Once Japs complete their diggings, there are no ready ways for an enemy force to outflank or to move in from the front. And there are few types of artillery projectile which will have worthwhile effect upon such positions in heavy jungle, even if the shells are lobbed over in terrific quantity. Only the heaviest delayed-action shells, penetrating directly into the shelters and exploding inside, can be relied upon to do sure damage. And by digging shelters behind and under huge jungle trees to be occupied during barrages, the Japs have shown themselves able to evade even that one point of vulnerability.

In the long run, the only thing that can be done against a prepared Japanese jungle defense is for the Infantry to move in with maximum artillery preparation (not concurrent support, which is not often possible in heavy jungle) and take the bull by the horns, going at the pillboxes with grenade, pole charge, and flame thrower — potting heads with rifles and carbines as they show above the
ground — doing the best that can be done in the most hair-raising situation that war can furnish.

Such fighting is the old problem of storming a defense which has proved itself to be impregnable to attack by fire alone. And it is a tribute to the men and the plan of any defense to say that it is “characteristically impregnable” to mere weapons attack. Japanese jungle defensive diggings were generally entitled to that classification. On many occasions they remained virtually unaffected by fire — artillery and mortar — for great lengths of siege.

They achieved that impregnability through intelligent use of their weapons, more than by any other means, and by selecting certain guns as the key units to spot at certain points along the line. After selecting these key points and emplacing automatic weapons there, they built up other weapons around, to attain a man-tight fire plan. This last requirement demanded that each enemy must be forced to walk visibly through the fire lane of at least one weapon (usually three or more) before he could get into close quarters with any of the defenders.

So the fire lanes of the Japanese key weapons were usually sighted to crisscross at an angle of ninety degrees or more, and they were usually established along a rough line, staggered irregularly according to the terrain-lay. The less important weapons were distributed in such a manner as to support and protect the key weapons.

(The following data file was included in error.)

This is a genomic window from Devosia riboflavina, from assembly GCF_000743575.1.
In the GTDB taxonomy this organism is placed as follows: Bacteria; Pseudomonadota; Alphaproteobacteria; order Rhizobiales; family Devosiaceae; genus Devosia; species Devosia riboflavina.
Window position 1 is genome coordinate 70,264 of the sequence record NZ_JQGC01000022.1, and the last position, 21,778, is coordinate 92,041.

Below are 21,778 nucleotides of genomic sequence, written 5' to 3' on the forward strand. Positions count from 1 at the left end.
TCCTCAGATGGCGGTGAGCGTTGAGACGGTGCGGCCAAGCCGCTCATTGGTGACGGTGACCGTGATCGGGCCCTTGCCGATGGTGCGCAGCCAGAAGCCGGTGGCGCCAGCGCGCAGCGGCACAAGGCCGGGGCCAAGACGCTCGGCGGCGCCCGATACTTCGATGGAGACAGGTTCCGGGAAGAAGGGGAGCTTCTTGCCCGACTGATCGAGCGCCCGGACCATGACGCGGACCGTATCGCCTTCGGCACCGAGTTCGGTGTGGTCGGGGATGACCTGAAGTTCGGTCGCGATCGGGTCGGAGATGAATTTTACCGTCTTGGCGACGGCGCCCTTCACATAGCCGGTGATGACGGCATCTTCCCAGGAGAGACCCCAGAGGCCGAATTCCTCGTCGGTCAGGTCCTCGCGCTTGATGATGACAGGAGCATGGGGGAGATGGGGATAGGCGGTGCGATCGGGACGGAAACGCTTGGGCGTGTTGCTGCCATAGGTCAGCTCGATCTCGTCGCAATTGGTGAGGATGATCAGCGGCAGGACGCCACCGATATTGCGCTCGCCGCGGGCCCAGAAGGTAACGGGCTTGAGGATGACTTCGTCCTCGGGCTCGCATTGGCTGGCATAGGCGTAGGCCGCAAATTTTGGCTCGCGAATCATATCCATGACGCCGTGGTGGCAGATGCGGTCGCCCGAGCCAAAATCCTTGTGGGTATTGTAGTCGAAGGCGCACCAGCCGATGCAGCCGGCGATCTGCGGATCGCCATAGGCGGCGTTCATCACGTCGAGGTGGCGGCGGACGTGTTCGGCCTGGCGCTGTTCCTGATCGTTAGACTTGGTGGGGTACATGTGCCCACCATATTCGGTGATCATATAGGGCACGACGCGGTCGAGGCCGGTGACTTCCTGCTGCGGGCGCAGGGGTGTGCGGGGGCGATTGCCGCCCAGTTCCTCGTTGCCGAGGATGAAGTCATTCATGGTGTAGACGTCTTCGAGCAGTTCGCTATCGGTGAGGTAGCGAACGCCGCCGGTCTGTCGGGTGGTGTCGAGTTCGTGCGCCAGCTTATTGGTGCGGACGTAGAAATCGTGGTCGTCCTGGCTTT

The key weapons in any Japanese plan of jungle defense were invariably automatics — light and heavy machine guns — and the lights always predominated.

There were always plenty of Nambu Light machine guns, one or more to every Jap squad. They were at least as thick — in the Japanese units I have seen — as Browning Auto Rifles were in our own platoons and companies. And there is not the slightest question in my mind that they killed more of us on Guadalcanal than any other weapon — perhaps more than all others put together.

Normally, when we encountered these guns in defensive positions, we would find them inside pillboxes which were logged and earthed-in overhead and thick on the sides, with only a small firing port in front. Sometimes these ports were as much as two or two and a half feet wide, permitting considerable traverse, but that was rare. Most of the time the port was little wider than it was high — no more than twelve inches at the most — in which case the gun would have no traverse at all, being able to fire only straight ahead. Always the machine gun pillbox dome was carefully camouflaged, and the front of the site was sodded or dampened to prevent giveaway muzzle blast, stirring dirt or leaves when the gun opened up.

When the fixed gun position was used, the direction of fire was always carefully sighted along or across some natural approach, with every possibility of outflanking routes and defiladed approaches well considered. Then the flanks and front were care fully spotted with covered riflemen’s pits, indistinguishable from the larger pillboxes in outward appearance. The adjacent trees and high ground points were usually manned, at least in the early phase of a fight, by riflemen spotters. To a certain extent, this made up for the greatest fault of the Japanese roofed entrenchments, their extreme blindness. This blindness was further made up for by the interlaced and mutually protecting lanes of fire, which would work effectively against enemy infiltrators.

The problems which faced our Infantry platoons assaulting such positions were vast. First the pillboxes had to be located and distinguished from dummies, which were frequently present in annoying quantity. Then they had to be approached from a route outside their fire lanes. More often than not, both of these tasks were utter impossibilities and the ground had to be gained by blind assault, which would depend upon good luck, good, fast shooting, and the intelligent application of pole charges and flame throwers.

In such an attack, or even in an attack where the boxes had been carefully located by a skilled platoon leader, there were many, many ways for a man to become a casualty. He could be picked off by a rifleman, struck by a grenade fragment, or be blasted by an electrically detonated charge planted in front of the shelter which the Japs could operate from within the pillbox. More likely than all of these, however, he could be shot with a machine gun.